How To Be Sure Your Business Idea Isn’t Dumb



We’ve all done dumb things or had dumb ideas.

I should know, because I’ve done plenty of dumb things in my day.

Like the time I “forgot” to check the luggage, and only relaxing at the gate – excited for the warm beaches of Mexico – did I realize I’d left the bags in the middle of the airport. Security wasn’t pleased.

Or the time times I locked myself out of the house.

Or when I left my new iPhone at the library, and only remembered it about 20 minutes later, on the way to a doctor’s appointment. . .

So you’ll forgive me when I talk about dumb things you might do, because you’ll realize I’m not poking fun. I’m sharing with you in camaraderie.

If you have an idea, especially a business idea, you’ll want to make sure it’s a good one before you dump your job and dedicate everything to it.

So here’s how you can make sure your idea isn’t dumb.


Dumb Business Idea?

Get Honest: Think your idea through. You might get really excited about your idea – so excited that you want to gloss over potential holes in it. Get really honest with yourself and expose the holes. Don’t fall into the trap of deluding yourself because part of your idea is brilliant.

Find The Haters: If you’ve done your best to find the weaknesses of your idea, find someone who is willing to poke holes in your idea for you.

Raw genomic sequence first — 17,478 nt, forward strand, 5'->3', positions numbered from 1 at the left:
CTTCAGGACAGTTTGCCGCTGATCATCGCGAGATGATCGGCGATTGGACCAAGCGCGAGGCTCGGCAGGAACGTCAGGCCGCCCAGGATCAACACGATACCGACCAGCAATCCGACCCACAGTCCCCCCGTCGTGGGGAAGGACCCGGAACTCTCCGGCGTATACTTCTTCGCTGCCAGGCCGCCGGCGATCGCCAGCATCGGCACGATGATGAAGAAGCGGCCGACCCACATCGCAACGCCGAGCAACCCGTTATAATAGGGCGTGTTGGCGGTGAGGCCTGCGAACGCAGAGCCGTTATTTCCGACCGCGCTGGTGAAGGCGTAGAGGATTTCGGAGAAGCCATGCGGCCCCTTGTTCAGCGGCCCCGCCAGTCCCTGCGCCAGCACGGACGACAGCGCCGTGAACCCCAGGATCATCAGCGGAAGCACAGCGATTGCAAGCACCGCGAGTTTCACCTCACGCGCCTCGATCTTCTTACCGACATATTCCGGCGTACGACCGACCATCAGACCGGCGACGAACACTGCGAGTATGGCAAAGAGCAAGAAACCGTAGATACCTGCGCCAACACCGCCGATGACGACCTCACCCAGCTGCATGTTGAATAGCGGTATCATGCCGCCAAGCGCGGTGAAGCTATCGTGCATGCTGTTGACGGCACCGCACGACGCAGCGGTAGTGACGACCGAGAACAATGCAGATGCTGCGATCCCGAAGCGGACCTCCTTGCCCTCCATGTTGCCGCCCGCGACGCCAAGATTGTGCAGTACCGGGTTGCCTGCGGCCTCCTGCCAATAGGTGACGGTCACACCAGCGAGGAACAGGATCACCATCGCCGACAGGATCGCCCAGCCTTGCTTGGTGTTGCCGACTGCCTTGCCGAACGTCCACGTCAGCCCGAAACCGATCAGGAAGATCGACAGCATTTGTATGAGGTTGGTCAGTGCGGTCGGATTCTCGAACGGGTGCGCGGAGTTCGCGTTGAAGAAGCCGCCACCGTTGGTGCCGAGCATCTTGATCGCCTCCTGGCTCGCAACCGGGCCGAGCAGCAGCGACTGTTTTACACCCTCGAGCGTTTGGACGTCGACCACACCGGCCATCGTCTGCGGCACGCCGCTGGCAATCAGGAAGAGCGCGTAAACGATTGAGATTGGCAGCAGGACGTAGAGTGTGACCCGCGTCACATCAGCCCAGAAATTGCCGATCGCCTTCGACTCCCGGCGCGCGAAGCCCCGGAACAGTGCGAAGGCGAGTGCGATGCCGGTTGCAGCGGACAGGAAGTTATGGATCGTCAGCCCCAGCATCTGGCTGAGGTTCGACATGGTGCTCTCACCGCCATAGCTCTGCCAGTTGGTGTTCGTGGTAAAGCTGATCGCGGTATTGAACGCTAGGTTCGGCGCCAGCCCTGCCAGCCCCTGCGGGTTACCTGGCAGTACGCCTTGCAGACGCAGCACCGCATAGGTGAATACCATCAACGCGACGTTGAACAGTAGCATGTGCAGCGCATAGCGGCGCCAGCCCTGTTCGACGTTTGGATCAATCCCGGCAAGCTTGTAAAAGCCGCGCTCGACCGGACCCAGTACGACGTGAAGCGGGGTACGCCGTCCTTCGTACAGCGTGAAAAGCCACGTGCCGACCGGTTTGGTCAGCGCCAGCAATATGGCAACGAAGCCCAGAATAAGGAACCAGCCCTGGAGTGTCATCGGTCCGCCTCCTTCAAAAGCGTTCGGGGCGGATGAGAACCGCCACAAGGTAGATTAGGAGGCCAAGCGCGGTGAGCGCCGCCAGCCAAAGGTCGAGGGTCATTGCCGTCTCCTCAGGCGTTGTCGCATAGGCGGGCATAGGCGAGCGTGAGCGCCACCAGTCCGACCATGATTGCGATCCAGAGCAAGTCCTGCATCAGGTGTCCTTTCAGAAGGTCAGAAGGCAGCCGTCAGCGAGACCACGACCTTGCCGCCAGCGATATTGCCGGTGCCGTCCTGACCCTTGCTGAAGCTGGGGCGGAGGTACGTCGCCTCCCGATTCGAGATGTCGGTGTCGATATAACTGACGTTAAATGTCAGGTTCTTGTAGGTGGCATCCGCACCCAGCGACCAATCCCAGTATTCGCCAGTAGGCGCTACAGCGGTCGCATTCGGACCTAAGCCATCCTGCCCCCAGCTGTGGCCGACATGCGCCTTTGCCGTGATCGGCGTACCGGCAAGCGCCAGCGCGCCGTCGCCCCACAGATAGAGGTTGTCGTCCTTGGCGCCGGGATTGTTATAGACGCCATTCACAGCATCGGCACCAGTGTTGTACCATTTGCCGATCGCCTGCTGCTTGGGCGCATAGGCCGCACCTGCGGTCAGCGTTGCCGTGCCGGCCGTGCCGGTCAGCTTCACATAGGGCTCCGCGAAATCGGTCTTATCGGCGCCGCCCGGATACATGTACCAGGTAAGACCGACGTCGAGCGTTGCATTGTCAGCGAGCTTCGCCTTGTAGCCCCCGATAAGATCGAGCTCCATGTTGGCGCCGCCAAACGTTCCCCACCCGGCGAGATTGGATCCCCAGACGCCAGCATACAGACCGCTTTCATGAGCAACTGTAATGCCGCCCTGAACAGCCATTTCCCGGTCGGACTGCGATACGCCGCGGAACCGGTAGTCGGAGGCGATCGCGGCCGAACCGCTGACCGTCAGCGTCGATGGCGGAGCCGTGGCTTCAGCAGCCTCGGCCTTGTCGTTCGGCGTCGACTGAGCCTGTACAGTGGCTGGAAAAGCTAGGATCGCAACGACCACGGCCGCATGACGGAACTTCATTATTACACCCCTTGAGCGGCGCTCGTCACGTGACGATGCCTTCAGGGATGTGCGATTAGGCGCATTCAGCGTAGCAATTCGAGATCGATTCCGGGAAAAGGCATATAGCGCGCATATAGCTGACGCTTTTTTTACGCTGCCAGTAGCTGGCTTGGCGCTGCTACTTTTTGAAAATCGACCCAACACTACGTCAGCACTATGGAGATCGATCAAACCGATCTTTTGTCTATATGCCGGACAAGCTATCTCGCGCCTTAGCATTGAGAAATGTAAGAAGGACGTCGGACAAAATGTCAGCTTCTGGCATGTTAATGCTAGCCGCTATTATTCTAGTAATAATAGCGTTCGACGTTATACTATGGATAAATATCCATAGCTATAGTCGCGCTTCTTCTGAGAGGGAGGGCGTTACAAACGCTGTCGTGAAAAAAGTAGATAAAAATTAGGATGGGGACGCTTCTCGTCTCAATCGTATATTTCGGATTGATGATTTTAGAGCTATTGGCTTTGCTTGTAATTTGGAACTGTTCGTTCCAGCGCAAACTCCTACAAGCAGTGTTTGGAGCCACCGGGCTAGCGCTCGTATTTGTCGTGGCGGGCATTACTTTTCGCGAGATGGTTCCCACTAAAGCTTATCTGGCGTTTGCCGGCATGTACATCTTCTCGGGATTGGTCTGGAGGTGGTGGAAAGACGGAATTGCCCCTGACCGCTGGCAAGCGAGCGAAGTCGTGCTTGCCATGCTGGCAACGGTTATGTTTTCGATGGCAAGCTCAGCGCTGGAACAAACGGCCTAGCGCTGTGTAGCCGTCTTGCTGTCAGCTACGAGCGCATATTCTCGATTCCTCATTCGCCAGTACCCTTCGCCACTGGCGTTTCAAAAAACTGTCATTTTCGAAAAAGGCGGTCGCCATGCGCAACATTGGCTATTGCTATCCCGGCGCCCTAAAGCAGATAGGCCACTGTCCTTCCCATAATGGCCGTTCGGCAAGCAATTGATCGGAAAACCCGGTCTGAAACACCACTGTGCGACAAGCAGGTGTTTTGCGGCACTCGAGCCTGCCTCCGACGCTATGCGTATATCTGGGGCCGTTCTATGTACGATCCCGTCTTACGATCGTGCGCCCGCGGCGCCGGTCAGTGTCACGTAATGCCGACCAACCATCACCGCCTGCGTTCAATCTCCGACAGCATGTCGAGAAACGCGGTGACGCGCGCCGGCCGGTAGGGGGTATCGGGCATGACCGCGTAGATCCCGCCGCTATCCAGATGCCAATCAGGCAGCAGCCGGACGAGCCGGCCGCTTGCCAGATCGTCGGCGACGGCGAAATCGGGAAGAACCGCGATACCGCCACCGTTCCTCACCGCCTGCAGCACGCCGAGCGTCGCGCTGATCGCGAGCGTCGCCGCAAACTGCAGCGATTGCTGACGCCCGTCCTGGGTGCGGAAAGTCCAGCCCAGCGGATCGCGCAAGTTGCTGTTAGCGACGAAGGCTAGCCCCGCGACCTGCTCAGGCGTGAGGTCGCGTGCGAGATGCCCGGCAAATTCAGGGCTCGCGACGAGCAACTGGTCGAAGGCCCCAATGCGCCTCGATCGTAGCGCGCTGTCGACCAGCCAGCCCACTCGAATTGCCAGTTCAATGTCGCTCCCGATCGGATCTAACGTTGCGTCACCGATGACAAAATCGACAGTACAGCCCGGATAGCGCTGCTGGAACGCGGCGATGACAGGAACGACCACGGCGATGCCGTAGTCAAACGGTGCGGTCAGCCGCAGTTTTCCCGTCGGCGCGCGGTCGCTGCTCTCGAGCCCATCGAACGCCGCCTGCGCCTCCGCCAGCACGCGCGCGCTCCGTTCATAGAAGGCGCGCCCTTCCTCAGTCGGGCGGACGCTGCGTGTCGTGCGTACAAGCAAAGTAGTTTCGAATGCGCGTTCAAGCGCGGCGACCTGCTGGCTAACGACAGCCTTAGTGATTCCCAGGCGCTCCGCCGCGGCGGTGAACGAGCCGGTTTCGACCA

Find out who is doing it: If no one is already doing it, you’ve either hit upon something so amazing and unique that you’re bound to be a millionaire, or you’re doomed to failure. If you can’t find anyone out there already doing what you want to do, there may not be a market for it, or it may not be profitable. 

Ask your friends: The trick here is to find friends who are honest enough to tell you the truth, and not just what you want to hear. If you’re about to fall over a waterfall in a wooden barrel, a good friend is going to tell you about it, before it’s too late.

Test the waters: There’s nothing like a little real-life testing to see if your idea will float. Try it out on a small scale to see if it will work. Get a part-time job, volunteer, or start your business on the side. You’ll want to test out your idea while the stakes are low, not only to be sure it works, but also to see if you like it. 

There’s nothing scarier than leaving your job to start a new business only to find that the business isn’t viable.

But it’s extremely liberating to think you can live and work on your own terms, doing something you love and making the money you need while doing it.

And you can. 

You just have to find an idea good enough (and that you love enough) to support you. 

I’d love to hear from you. What are your concerns about a business idea you’ve been thinking about? Leave your thoughts in the comments below. 


Business, Entrepreneurs

You may also like